Has ADT become so big it has doesn't care about the people, just the results? Has the culture shifted from customer retention to shareholder value? The answer is an easy "yes". They are too big not to.
There is a difference between a senior leadership team with an accounting/ manufacturing mentality and a service oriented, let's grow the business team mentality.
The accounting/ manufacturing mentality demands compliance and results or you are marked for death. All levels of management (scared they are next) threaten their people to get results. The attitude changes from people are our best asset; to these people are replaceable. Just go out and find someone who will create compliance and we will finally create results. Oh, let's create another report to review too. Let's cap bonuses, we are paying too much. Overtime to take care of a customer's faulty alarm system? NO, It costs too much! We have a policy against overtime and a 3 step approval form just in case you want to fight the system! You still need sales growth though.
A service oriented, let's grow the business mentality takes market share from its competitors in a down economy because they care about their customers, employees, and about selling something today. Hiring sales people is about investing for growth, not just a sales expense number. Overtime to take care of a customer's faulty alarm system? Absolutely yes, and can we sell them something else while we are out there? Margins? No we need sales first. What paperwork? Just go out and do it. You must have processes though.
Don't take this the wrong way; there is a need for both business mentalities in any business. Too much of one culture creates an environment where you beat your head against the wall and never feel valued for your contributions. The good leaders that can leave will leave. The others may just wait it out for a few years to see if it will change or if they have 20 years tenure, they just follow the program and stay below the radar. New leadership (who know nothing about the business) will be hired to spread the new and improved culture. They will fire the people who don’t think like they do and they will struggle to get results as they create distrust with the existing employees. The cycle will start over in about 5-7 years.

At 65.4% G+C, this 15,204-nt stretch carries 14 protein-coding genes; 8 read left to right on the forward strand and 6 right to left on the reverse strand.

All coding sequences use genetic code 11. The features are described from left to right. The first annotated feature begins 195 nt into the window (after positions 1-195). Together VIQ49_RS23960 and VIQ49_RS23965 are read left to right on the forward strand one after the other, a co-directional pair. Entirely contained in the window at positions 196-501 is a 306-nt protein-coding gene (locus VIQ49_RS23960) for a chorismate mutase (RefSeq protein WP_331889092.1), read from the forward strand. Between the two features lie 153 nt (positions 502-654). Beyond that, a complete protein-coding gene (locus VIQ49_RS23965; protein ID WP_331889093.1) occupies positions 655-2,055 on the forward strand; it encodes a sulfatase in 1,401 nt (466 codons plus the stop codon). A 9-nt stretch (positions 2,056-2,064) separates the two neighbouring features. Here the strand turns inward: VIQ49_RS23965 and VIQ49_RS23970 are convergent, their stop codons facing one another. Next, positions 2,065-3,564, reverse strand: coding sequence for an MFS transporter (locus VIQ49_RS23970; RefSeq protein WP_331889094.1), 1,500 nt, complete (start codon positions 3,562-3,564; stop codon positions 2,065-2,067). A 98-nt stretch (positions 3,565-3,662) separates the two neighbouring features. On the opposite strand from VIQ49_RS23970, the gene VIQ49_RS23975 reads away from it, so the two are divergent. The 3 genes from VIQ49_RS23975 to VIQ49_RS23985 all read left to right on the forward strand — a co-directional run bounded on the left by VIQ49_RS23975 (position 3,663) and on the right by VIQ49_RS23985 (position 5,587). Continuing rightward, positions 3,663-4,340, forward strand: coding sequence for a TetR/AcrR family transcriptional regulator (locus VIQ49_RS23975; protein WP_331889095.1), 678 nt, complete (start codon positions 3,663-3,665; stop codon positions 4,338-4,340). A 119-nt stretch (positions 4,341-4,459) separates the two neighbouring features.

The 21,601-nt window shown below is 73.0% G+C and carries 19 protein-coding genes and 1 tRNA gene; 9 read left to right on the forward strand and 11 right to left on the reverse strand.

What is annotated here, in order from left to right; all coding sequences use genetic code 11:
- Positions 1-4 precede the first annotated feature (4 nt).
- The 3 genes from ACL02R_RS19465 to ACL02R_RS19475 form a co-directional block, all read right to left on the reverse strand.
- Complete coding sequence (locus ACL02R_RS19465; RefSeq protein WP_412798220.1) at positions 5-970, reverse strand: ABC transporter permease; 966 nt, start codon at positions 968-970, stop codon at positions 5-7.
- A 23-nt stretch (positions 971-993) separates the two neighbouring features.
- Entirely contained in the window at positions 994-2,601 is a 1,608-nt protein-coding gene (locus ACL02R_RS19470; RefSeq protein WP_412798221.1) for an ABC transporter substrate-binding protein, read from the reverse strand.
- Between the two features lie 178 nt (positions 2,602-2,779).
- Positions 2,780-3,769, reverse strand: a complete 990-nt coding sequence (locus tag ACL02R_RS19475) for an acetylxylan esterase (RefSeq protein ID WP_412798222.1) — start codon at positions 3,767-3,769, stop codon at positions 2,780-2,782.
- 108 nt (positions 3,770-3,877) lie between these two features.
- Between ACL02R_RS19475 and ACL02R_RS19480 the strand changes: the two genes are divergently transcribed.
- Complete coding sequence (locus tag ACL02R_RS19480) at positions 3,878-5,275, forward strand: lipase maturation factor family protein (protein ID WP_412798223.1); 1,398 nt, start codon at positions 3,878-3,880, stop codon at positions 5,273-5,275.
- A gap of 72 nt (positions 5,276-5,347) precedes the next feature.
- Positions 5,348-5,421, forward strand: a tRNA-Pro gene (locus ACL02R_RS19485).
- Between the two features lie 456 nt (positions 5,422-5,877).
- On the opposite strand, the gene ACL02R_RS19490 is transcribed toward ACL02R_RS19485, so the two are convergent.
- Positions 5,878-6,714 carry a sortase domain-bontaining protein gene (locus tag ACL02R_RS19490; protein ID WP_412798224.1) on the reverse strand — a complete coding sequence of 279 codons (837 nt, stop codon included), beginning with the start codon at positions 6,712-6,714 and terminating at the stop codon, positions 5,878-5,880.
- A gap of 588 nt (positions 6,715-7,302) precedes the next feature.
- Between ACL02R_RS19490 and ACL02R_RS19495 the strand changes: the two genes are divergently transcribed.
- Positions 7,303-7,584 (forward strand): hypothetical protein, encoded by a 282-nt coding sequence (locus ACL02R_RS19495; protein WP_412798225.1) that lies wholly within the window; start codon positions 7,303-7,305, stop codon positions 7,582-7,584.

So why hasn't ADT been awarded the "integrator of the year" in years? Justin asked the right question about comparing employee retention against customer retention and results. It’s hard to do when ADT in its acquisition mode to boost the numbers.
In my personal opinion as an ex-ADT RGM from one of ADT’s largest markets, the current culture at the top is about compliance and process, process, process not the employees and the customers. The ex-ADT leaders will continue to take ADT’s market share but when you are a 4 billion dollar company what’s a few twenty million dollars a year when you are too busy with analysis-paralysis to even notice.
Chad Swain
President
Smartview Electronics

Mr. Swain makes some very good points. ADT runs the risk of being Too Big and Customer are last at times, Thanks J Woods